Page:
Paychex: 4.3% Dividend Yield Will Help Holders Ride Out Tough Employment Market
Shares of Paychex (PAYX) haven’t performed well in recent years, and that shouldn’t be a surprise: the company provides payroll-processing services to small and midsize corporations, and its fortunes track the health of the small-business sector. Which isn’t great right now.
The weak economy has driven some small companies out of business, and many more have had to shrink their workforce to survive. And although it looked for a while earlier this year as if the segment was getting some of its mojo back, recent economic reports suggest small businesses are dialing back their hiring. Not good for Paychex.
Shares of Automated Data Processing (ADP), the nation’s other leading payroll-outsourcing provider, haven’t been hurt so badly, because ADP’s clients tend to be large corporations, better able to ride out a rough patch. Here’s how Paychex’s small-biz exposure has hurt its stock.
A beaten-up stock, of course, is often where dividend investors find an entry point. Some time ago, Paychex began bumping up its dividend payout, and as a result, the stock currently offers an attractive 4.3% dividend yield. These days, it’s also distributing to stockholders most of its earnings, as a look at its payout ratio shows.
With recent economic indicators downbeat, income investors understandably want to know how safe Paychex’s dividend is. On that count history, and the company’s fundamentals, suggest the payout will hold up. Profit and revenue growth haven’t bounced all the way back, but they’ve recovered significantly from the darkest days of the downturn. Profit margins have held up reasonably well. And while the company doesn’t keep a lot of cash around, it reliably throws off a lot of free cash and, other than its dividend, doesn’t face any serious cash demands.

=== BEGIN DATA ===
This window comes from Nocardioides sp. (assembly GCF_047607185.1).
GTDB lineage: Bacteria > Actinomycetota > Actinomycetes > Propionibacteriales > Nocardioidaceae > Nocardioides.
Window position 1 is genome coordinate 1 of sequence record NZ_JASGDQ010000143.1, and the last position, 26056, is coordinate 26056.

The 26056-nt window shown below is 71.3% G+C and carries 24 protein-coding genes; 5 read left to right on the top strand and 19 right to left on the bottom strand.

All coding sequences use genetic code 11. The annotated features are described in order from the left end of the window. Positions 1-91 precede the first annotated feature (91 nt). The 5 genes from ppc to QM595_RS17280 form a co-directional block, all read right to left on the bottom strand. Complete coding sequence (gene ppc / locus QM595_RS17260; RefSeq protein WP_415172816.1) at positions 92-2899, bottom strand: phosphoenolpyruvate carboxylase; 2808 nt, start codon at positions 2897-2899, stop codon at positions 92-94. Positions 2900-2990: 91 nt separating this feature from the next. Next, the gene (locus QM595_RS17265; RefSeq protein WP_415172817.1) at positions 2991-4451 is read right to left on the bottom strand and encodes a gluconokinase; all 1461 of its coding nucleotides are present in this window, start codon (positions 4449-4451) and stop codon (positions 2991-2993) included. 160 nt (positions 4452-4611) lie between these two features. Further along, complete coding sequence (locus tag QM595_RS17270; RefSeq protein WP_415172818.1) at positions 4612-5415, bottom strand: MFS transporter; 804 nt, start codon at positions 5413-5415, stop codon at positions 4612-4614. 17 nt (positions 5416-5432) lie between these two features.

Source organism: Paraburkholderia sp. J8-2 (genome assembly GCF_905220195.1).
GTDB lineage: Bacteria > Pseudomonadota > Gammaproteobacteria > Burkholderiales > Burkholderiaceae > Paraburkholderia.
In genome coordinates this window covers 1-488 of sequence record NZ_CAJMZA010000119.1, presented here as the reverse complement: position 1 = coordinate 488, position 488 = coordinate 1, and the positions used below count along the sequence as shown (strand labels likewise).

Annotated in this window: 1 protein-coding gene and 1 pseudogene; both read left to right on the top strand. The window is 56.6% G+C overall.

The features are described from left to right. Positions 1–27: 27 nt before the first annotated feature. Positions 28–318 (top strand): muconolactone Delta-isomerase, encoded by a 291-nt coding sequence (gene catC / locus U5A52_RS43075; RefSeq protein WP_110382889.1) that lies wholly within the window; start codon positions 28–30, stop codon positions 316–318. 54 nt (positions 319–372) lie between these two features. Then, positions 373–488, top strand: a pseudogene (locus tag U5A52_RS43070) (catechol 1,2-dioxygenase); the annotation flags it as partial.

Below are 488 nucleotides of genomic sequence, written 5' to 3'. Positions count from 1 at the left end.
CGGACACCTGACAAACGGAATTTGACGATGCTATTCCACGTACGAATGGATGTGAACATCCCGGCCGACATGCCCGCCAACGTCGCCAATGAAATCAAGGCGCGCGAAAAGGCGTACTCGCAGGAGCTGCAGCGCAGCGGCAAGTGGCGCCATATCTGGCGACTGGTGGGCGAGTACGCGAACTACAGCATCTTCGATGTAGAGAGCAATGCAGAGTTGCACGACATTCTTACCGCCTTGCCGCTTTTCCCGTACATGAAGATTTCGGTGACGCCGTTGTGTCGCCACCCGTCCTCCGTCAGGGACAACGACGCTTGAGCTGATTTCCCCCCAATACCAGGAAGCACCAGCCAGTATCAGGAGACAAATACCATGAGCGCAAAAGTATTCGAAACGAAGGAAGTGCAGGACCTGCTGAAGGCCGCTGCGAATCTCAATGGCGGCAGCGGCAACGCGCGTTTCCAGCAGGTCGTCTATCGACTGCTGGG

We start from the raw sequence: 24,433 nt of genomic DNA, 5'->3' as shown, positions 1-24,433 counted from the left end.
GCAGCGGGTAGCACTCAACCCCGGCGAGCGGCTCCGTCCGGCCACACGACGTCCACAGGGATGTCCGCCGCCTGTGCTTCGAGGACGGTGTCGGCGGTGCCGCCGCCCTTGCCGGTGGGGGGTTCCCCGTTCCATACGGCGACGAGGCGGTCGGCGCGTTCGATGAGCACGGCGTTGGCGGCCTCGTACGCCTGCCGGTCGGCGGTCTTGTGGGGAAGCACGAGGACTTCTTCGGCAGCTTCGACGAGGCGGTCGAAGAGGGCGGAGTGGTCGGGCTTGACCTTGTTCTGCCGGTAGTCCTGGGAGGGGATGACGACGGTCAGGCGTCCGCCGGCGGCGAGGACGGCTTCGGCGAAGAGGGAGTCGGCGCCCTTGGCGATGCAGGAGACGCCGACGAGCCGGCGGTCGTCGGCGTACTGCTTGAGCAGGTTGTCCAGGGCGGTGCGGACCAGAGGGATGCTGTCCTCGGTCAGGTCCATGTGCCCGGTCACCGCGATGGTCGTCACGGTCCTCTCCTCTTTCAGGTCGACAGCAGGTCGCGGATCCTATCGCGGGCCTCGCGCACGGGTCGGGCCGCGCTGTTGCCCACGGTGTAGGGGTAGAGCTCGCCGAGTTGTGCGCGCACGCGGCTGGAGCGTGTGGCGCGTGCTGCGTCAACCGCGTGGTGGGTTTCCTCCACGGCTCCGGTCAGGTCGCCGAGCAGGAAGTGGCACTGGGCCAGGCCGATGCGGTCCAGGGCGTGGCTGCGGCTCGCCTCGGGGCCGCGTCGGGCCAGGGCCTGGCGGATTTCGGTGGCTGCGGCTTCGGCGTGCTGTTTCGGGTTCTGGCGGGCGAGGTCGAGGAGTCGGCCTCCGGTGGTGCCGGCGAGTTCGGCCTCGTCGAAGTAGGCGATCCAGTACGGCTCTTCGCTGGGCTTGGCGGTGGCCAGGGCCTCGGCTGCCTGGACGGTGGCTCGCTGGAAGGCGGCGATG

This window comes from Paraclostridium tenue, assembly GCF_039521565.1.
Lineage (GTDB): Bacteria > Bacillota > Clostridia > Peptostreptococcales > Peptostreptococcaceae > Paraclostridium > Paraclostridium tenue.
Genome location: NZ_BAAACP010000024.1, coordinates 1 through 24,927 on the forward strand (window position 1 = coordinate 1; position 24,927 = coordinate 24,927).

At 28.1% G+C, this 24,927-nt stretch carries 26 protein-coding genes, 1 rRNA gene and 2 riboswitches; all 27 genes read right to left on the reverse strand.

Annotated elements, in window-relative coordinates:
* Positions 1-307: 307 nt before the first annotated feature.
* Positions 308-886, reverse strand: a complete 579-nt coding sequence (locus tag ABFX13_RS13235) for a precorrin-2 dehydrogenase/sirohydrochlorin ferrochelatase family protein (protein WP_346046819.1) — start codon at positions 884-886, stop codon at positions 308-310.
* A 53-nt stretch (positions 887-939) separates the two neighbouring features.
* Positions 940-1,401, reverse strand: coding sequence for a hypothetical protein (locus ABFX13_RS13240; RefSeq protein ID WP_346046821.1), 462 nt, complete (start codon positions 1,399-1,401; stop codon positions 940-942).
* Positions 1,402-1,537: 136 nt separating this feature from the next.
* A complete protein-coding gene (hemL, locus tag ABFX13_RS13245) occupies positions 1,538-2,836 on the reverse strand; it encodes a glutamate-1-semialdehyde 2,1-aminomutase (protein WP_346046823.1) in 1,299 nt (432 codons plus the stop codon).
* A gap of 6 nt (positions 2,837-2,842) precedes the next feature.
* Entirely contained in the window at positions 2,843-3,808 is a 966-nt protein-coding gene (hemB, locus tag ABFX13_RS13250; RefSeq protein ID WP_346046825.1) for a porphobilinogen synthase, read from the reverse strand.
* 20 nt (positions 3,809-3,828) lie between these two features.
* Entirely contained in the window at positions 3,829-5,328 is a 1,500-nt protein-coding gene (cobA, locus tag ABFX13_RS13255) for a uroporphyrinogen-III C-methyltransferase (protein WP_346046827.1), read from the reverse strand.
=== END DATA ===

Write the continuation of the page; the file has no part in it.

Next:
Paychex shares are likely to remain under pressure for a while yet. But for dividend investors, it’s an attractive option – particularly because revenue and profit (and its stock price) will surge when the economy eventually gets rolling again.
With interest rates so low, dividends offer a nice way to generate income. But when we buy a security for its dividend, we’re also buying the underlying stock. It’s important to check out a company’s fundamentals, and to read through its 10-K as well.
Filed under: Company Analysis